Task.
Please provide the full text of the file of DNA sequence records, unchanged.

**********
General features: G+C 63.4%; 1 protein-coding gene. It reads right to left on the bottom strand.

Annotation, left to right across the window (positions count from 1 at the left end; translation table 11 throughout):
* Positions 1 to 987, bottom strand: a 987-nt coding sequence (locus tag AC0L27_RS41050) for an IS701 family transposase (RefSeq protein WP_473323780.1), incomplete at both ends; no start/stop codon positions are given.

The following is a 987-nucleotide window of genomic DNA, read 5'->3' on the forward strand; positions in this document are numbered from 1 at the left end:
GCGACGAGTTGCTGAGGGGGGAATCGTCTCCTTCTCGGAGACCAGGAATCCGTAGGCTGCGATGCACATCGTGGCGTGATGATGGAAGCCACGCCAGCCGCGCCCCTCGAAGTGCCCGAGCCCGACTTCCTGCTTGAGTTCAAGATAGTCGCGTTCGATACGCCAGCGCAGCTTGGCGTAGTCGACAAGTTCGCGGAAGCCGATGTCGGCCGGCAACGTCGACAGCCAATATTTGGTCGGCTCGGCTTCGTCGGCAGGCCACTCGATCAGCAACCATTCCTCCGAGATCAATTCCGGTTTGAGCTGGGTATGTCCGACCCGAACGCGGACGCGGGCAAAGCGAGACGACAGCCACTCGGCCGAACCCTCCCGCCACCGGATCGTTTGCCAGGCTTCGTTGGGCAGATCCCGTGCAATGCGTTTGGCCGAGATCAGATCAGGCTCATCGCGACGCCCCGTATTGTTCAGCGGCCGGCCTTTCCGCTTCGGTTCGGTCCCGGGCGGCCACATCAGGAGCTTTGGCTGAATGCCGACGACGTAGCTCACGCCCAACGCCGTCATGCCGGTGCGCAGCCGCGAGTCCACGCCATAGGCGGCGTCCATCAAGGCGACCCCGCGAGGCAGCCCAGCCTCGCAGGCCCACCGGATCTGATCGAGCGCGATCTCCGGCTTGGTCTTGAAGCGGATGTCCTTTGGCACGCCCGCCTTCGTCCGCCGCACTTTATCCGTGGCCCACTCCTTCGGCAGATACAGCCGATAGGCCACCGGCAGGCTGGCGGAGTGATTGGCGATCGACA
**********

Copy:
General features: G+C 63.4%; 1 protein-coding gene. It reads right to left on the bottom strand.

Annotation, left to right across the window (positions count from 1 at the left end; translation table 11 throughout):
* Positions 1 to 987, bottom strand: a 987-nt coding sequence (locus tag AC0L27_RS41050) for an IS701 family transposase (RefSeq protein WP_473323780.1), incomplete at both ends; no start/stop codon positions are given.

The following is a 987-nucleotide window of genomic DNA, read 5'->3' on the forward strand; positions in this document are numbered from 1 at the left end:
GCGACGAGTTGCTGAGGGGGGAATCGTCTCCTTCTCGGAGACCAGGAATCCGTAGGCTGCGATGCACATCGTGGCGTGATGATGGAAGCCACGCCAGCCGCGCCCCTCGAAGTGCCCGAGCCCGACTTCCTGCTTGAGTTCAAGATAGTCGCGTTCGATACGCCAGCGCAGCTTGGCGTAGTCGACAAGTTCGCGGAAGCCGATGTCGGCCGGCAACGTCGACAGCCAATATTTGGTCGGCTCGGCTTCGTCGGCAGGCCACTCGATCAGCAACCATTCCTCCGAGATCAATTCCGGTTTGAGCTGGGTATGTCCGACCCGAACGCGGACGCGGGCAAAGCGAGACGACAGCCACTCGGCCGAACCCTCCCGCCACCGGATCGTTTGCCAGGCTTCGTTGGGCAGATCCCGTGCAATGCGTTTGGCCGAGATCAGATCAGGCTCATCGCGACGCCCCGTATTGTTCAGCGGCCGGCCTTTCCGCTTCGGTTCGGTCCCGGGCGGCCACATCAGGAGCTTTGGCTGAATGCCGACGACGTAGCTCACGCCCAACGCCGTCATGCCGGTGCGCAGCCGCGAGTCCACGCCATAGGCGGCGTCCATCAAGGCGACCCCGCGAGGCAGCCCAGCCTCGCAGGCCCACCGGATCTGATCGAGCGCGATCTCCGGCTTGGTCTTGAAGCGGATGTCCTTTGGCACGCCCGCCTTCGTCCGCCGCACTTTATCCGTGGCCCACTCCTTCGGCAGATACAGCCGATAGGCCACCGGCAGGCTGGCGGAGTGATTGGCGATCGACA